Earlier last month, a fifth grader from Dorchester named Fatoumata visited my office. She told me about her favorite types of ice cream, her favorite subjects in school, and her plans to go to college, become a human rights lawyer, and eventually run for U.S. Senate. She’s got big goals for her future, and I have every confidence that she will achieve her dreams. Fatoumata also told me about her support system. Her family loves her, she’s got great teachers at the Dever Elementary School, and she also has a mentor named Claire, a Boston College student who meets with Fatoumata every week. Mentorship can be an incredible resource for kids like Fatoumata.
February is Black History Month and, in Boston, we have a full series of events planned to celebrate the achievements of Black Bostonians -- the women and men, seniors and students, veterans and clergy, business owners and activists who have been at the heart of our city’s progress and success since the beginning. Honoring this history and progress is something we must do every day, all year round. That’s why Boston is helping to lead a national movement to recognize that Black history is #MoreThanAMonth. This year, Black History Month kicks off a year-round celebration, in partnership with Boston’s Black community, that we are calling a Year of Black Excellence. Black Excellence events will reach all ages and offer a range of activities including arts, sports, history, culture, job resources, and community programming.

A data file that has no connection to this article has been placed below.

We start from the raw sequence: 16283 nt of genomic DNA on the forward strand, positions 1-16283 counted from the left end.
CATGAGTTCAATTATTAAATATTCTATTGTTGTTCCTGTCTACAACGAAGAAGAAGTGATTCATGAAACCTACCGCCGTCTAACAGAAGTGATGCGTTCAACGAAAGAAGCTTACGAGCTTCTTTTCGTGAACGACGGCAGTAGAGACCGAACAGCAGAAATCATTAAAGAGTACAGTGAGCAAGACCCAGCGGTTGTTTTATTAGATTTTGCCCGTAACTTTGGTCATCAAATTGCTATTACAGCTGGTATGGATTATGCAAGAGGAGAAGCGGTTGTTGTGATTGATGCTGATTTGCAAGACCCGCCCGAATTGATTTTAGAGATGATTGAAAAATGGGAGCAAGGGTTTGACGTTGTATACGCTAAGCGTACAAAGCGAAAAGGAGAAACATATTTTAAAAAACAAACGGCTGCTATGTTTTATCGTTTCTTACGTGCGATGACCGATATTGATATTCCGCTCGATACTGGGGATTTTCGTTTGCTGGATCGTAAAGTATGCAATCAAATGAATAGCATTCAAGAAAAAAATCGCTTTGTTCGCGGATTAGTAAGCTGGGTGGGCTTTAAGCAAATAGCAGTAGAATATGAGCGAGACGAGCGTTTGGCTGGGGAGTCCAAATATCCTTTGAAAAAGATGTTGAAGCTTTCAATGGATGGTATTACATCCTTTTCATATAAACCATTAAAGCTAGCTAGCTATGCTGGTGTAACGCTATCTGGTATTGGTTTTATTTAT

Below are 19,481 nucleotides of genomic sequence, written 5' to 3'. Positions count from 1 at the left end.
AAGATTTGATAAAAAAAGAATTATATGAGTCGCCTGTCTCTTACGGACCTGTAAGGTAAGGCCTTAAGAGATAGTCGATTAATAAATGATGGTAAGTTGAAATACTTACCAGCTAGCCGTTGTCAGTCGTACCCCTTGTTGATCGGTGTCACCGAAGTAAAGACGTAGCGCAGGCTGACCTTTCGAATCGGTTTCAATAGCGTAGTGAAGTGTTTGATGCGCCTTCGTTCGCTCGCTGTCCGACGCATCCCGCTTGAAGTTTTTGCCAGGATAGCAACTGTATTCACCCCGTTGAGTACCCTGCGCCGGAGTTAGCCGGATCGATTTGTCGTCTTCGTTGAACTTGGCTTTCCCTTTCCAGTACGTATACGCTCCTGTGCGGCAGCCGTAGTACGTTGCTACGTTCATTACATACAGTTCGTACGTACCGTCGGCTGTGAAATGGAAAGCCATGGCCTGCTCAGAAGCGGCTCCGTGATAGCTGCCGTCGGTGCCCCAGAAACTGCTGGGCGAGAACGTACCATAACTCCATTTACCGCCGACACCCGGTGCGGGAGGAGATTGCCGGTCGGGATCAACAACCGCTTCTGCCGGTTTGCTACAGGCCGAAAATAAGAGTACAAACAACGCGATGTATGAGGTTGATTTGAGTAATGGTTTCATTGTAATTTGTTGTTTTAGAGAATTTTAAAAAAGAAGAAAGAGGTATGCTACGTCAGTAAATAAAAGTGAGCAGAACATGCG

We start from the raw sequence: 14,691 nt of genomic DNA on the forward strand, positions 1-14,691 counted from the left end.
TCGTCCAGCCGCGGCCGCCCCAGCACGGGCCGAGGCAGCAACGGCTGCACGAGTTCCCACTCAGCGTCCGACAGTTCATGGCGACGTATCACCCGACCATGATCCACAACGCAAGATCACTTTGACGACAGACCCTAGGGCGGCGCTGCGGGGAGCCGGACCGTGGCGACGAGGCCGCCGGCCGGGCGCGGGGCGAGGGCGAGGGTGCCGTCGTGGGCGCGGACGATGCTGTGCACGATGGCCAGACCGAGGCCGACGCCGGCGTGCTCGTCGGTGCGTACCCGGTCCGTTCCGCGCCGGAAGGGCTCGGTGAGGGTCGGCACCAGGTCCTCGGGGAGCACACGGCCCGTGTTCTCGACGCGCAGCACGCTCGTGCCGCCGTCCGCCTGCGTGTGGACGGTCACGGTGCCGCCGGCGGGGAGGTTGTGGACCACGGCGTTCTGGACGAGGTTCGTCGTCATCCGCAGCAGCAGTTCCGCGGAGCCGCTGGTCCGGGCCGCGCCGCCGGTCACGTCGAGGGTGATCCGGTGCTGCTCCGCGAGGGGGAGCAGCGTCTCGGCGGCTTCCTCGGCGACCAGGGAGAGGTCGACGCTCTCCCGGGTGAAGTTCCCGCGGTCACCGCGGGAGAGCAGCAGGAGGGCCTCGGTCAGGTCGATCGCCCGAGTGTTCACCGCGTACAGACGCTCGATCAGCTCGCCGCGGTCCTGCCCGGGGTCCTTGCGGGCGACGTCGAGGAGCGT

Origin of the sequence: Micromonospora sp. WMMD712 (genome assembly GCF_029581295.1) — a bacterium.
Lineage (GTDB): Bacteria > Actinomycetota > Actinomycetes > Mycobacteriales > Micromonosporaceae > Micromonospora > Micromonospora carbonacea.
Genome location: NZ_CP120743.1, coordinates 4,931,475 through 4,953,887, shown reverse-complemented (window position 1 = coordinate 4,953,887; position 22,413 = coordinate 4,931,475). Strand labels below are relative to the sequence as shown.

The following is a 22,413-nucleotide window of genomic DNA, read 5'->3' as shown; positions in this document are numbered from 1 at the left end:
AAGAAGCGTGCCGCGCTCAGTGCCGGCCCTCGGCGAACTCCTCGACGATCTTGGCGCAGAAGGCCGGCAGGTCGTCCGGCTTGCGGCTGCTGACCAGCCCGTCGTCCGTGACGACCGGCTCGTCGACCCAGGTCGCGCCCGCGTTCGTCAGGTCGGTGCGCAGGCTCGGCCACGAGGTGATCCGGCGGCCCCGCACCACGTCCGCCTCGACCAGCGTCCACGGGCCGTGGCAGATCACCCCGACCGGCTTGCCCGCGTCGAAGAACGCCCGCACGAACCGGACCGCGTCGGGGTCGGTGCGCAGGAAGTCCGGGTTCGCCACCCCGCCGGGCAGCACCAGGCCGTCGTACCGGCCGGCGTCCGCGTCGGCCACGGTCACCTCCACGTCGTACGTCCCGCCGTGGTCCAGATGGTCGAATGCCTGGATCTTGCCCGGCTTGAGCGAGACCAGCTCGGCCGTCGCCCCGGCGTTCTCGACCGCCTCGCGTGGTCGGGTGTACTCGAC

Boston's Human Rights Commission had been inactive since 1996, but seeing the challenging times we live in, Mayor Marty Walsh decided to reactivate it. "As attacks on human rights continue from the highest levels of our country, here in Boston, we're committed to preserving and advancing human rights, including in our immigrant communities," said Mayor Marty Walsh via press release. "I'm proud to appoint these seven members to the Human Rights Commission. Their backgrounds and experiences make them uniquely qualified to serve in these roles, and they will make a real difference in the lives of our residents." Walsh specifically asked the commission, which was established by a city ordinance in 1984, to pay special attention to Boston's immigrant communities.
Mayor Marty Walsh and the Boston City Council were sworn into office on Monday, and nothing was more moving than At-Large City Councilor Julia Mejia adding to her American Dream. We'll just let Mejia tell it. And to think that Mejia was almost not elected, as she won a recount by one vote against Alexandra St. Guillen. Not only did Mejia make history, but this current Boston City Council also changed Boston history, which was pointed out by many people, including District 4 City Councilor Andrea Campbell.
With English High School students gathered in a packed gym, Governor Charlie Baker signed a bill into law that boosts investment in public schools by $1.5 billion annually over the next seven years. Baker was joined by numerous elected officials and business leaders, including Mayor Marty Walsh, Speaker of the House Robert DeLeo, Boston School Committee Chairman Michael Loconto, State Sen. Sonia Chang-Diaz, City Councilors Matt O'Malley and Annissa Essaibi-George, and more on Nov. 26. The Student Opportunity Act will particularly provide new funding to school districts with high percentages of low-income students and English Language learners who often live in some of the highest-need communities. “This is a monumental moment for the future of our Commonwealth.